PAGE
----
Plant Metabolomics Reviews

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Multifaceted Interactions Between Endophytes and Plant: Developments and Prospects.

December 1, 2018 - 7:17pm
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Multifaceted Interactions Between Endophytes and Plant: Developments and Prospects.

Front Microbiol. 2018;9:2732

Authors: Khare E, Mishra J, Arora NK

Abstract
Microbial endophytes are present in all known plant species. The ability to enter and thrive in the plant tissues makes endophytes unique, showing multidimensional interactions within the host plant. Several vital activities of the host plant are known to be influenced by the presence of endophytes. They can promote plant growth, elicit defense response against pathogen attack, and can act as remediators of abiotic stresses. To date, most of the research has been done assuming that the interaction of endophytes with the host plant is similar to the plant growth-promoting (PGP) microbes present in the rhizosphere. However, a new appreciation of the difference of the rhizosphere environment from that of internal plant tissues is gaining attention. It would be interesting to explore the impact of endosymbionts on the host's gene expression, metabolism, and other physiological aspects essential in conferring resistance against biotic and abiotic stresses. A more intriguing and inexplicable issue with many endophytes that has to be critically evaluated is their ability to produce host metabolites, which can be harnessed on a large scale for potential use in diverse areas. In this review, we discuss the concept of endophytism, looking into the latest insights related to the multifarious interactions beneficial for the host plant and exploring the importance of these associations in agriculture and the environment and in other vital aspects such as human health.

PMID: 30498482 [PubMed]

Rice Secondary Metabolites: Structures, Roles, Biosynthesis, and Metabolic Regulation.

November 30, 2018 - 6:48pm
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Rice Secondary Metabolites: Structures, Roles, Biosynthesis, and Metabolic Regulation.

Molecules. 2018 Nov 27;23(12):

Authors: Wang W, Li Y, Dang P, Zhao S, Lai D, Zhou L

Abstract
Rice (Oryza sativa L.) is an important food crop providing energy and nutrients for more than half of the world population. It produces vast amounts of secondary metabolites. At least 276 secondary metabolites from rice have been identified in the past 50 years. They mainly include phenolic acids, flavonoids, terpenoids, steroids, alkaloids, and their derivatives. These metabolites exhibit many physiological functions, such as regulatory effects on rice growth and development, disease-resistance promotion, anti-insect activity, and allelopathic effects, as well as various kinds of biological activities such as antimicrobial, antioxidant, cytotoxic, and anti-inflammatory properties. This review focuses on our knowledge of the structures, biological functions and activities, biosynthesis, and metabolic regulation of rice secondary metabolites. Some considerations about cheminformatics, metabolomics, genetic transformation, production, and applications related to the secondary metabolites from rice are also discussed.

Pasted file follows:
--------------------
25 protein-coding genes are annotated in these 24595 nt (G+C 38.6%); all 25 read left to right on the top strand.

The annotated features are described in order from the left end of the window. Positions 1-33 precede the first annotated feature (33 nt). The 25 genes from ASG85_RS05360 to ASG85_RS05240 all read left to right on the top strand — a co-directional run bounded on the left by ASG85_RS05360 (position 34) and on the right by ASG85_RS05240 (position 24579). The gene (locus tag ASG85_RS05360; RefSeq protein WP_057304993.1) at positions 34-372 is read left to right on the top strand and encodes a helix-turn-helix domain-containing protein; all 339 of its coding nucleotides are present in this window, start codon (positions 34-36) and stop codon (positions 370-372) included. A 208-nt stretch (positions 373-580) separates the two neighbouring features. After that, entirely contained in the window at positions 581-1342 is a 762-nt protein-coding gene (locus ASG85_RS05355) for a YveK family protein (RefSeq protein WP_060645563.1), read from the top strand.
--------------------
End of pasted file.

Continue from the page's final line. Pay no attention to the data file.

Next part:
PMID: 30486426 [PubMed - in process]

Metabolomic and biotechnological approaches to determine therapeutic potential of Withania somnifera (L.) Dunal: A review.

November 24, 2018 - 7:13am
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Metabolomic and biotechnological approaches to determine therapeutic potential of Withania somnifera (L.) Dunal: A review.

Phytomedicine. 2018 Nov 15;50:127-136

Authors: Tripathi N, Shrivastava D, Ahmad Mir B, Kumar S, Govil S, Vahedi M, Bisen PS

Abstract
BACKGROUND: Withania somnifera, a high value medicinal plant is a major source of pharmaceutically important active compounds withanolides. Withania somnifera has been used in ayurveda as health restorative and anabolic agent besides having anti-arthritic, antidepressant, anti-microbial, anti-inflammatory, anti-diabetic, anti-stress, neuroprotective and cardio-protective activities.
HYPOTHESIS/PURPOSE: The mining of the compound(s) of interest offers opportunity to identify desired attributes in the therapeutic area of interest. Metabolomic has become an important tool in the field of pharmacological and functional genomics of medicinal plants. The analysis supports the information regarding differential outline of the gene expression for increasing important withanolides viz. withanolide A and withaferin A in W. somnifera.
STUDY DESIGN: The bioinformatics and biotechnological approaches viz. tissue culture, genetic transformation, genomic, transcriptomic, proteomic, gene mining and metabolomic studies have opened new windows about engineering of withanolide production.
METHODS: Target and network analysis for maximum therapeutic potential of Withania somnifera have been determined by employing Genemania software for finding interactions among various human genes that are being affected by active constituents.
RESULTS: Some of the major bioactive compounds of Withania somnifera have been discussed on protein-protein, protein-DNA and genetic interactions with respect to gene and protein expression data, protein domains, metabolic profiling, root organ culture, genetic transformation and phenotypic screening profiles CONCLUSION: The implementation of latest bioinformatic tools in combination with biotechnological techniques for breeding platforms are important in conservation of medicinal plant species in danger. The current review is based on molecular and in vitro methodologies employed in W. somnifera for accepting their importance in the improvement of this valuable medicinal species.